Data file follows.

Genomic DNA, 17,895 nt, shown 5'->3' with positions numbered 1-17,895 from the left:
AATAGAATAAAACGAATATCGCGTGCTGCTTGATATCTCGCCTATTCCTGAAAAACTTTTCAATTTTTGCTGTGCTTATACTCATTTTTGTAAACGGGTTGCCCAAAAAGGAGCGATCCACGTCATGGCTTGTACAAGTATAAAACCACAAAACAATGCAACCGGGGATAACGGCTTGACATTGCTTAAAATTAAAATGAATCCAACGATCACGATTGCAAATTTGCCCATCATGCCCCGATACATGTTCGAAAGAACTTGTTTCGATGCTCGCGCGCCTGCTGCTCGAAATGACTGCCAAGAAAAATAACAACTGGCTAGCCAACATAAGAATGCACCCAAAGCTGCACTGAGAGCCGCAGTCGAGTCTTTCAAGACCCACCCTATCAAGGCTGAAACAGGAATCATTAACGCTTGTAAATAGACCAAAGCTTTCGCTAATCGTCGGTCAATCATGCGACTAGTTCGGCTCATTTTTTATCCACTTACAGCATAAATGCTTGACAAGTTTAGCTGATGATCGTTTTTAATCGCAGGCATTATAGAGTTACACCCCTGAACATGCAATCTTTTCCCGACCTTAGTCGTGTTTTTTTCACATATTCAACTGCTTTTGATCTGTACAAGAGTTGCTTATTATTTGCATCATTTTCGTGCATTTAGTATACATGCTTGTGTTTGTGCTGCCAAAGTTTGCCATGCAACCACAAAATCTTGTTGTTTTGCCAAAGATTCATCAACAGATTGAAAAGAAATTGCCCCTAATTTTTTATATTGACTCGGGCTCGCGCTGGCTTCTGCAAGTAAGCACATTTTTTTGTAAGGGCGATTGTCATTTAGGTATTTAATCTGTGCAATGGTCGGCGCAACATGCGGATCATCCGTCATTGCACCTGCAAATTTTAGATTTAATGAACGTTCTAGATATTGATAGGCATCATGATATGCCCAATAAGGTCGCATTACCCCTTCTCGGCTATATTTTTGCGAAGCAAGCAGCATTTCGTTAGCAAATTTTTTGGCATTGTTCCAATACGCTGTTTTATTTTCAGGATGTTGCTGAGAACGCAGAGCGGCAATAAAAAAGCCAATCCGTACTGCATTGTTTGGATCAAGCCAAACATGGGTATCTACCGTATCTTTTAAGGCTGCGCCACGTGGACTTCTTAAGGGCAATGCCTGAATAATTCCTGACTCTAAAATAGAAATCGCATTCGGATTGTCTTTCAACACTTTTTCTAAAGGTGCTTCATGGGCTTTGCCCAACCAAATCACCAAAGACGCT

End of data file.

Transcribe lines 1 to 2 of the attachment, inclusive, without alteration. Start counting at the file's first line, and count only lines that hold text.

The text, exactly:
Genomic DNA, 17,895 nt, shown 5'->3' with positions numbered 1-17,895 from the left:
AATAGAATAAAACGAATATCGCGTGCTGCTTGATATCTCGCCTATTCCTGAAAAACTTTTCAATTTTTGCTGTGCTTATACTCATTTTTGTAAACGGGTTGCCCAAAAAGGAGCGATCCACGTCATGGCTTGTACAAGTATAAAACCACAAAACAATGCAACCGGGGATAACGGCTTGACATTGCTTAAAATTAAAATGAATCCAACGATCACGATTGCAAATTTGCCCATCATGCCCCGATACATGTTCGAAAGAACTTGTTTCGATGCTCGCGCGCCTGCTGCTCGAAATGACTGCCAAGAAAAATAACAACTGGCTAGCCAACATAAGAATGCACCCAAAGCTGCACTGAGAGCCGCAGTCGAGTCTTTCAAGACCCACCCTATCAAGGCTGAAACAGGAATCATTAACGCTTGTAAATAGACCAAAGCTTTCGCTAATCGTCGGTCAATCATGCGACTAGTTCGGCTCATTTTTTATCCACTTACAGCATAAATGCTTGACAAGTTTAGCTGATGATCGTTTTTAATCGCAGGCATTATAGAGTTACACCCCTGAACATGCAATCTTTTCCCGACCTTAGTCGTGTTTTTTTCACATATTCAACTGCTTTTGATCTGTACAAGAGTTGCTTATTATTTGCATCATTTTCGTGCATTTAGTATACATGCTTGTGTTTGTGCTGCCAAAGTTTGCCATGCAACCACAAAATCTTGTTGTTTTGCCAAAGATTCATCAACAGATTGAAAAGAAATTGCCCCTAATTTTTTATATTGACTCGGGCTCGCGCTGGCTTCTGCAAGTAAGCACATTTTTTTGTAAGGGCGATTGTCATTTAGGTATTTAATCTGTGCAATGGTCGGCGCAACATGCGGATCATCCGTCATTGCACCTGCAAATTTTAGATTTAATGAACGTTCTAGATATTGATAGGCATCATGATATGCCCAATAAGGTCGCATTACCCCTTCTCGGCTATATTTTTGCGAAGCAAGCAGCATTTCGTTAGCAAATTTTTTGGCATTGTTCCAATACGCTGTTTTATTTTCAGGATGTTGCTGAGAACGCAGAGCGGCAATAAAAAAGCCAATCCGTACTGCATTGTTTGGATCAAGCCAAACATGGGTATCTACCGTATCTTTTAAGGCTGCGCCACGTGGACTTCTTAAGGGCAATGCCTGAATAATTCCTGACTCTAAAATAGAAATCGCATTCGGATTGTCTTTCAACACTTTTTCTAAAGGTGCTTCATGGGCTTTGCCCAACCAAATCACCAAAGACGCT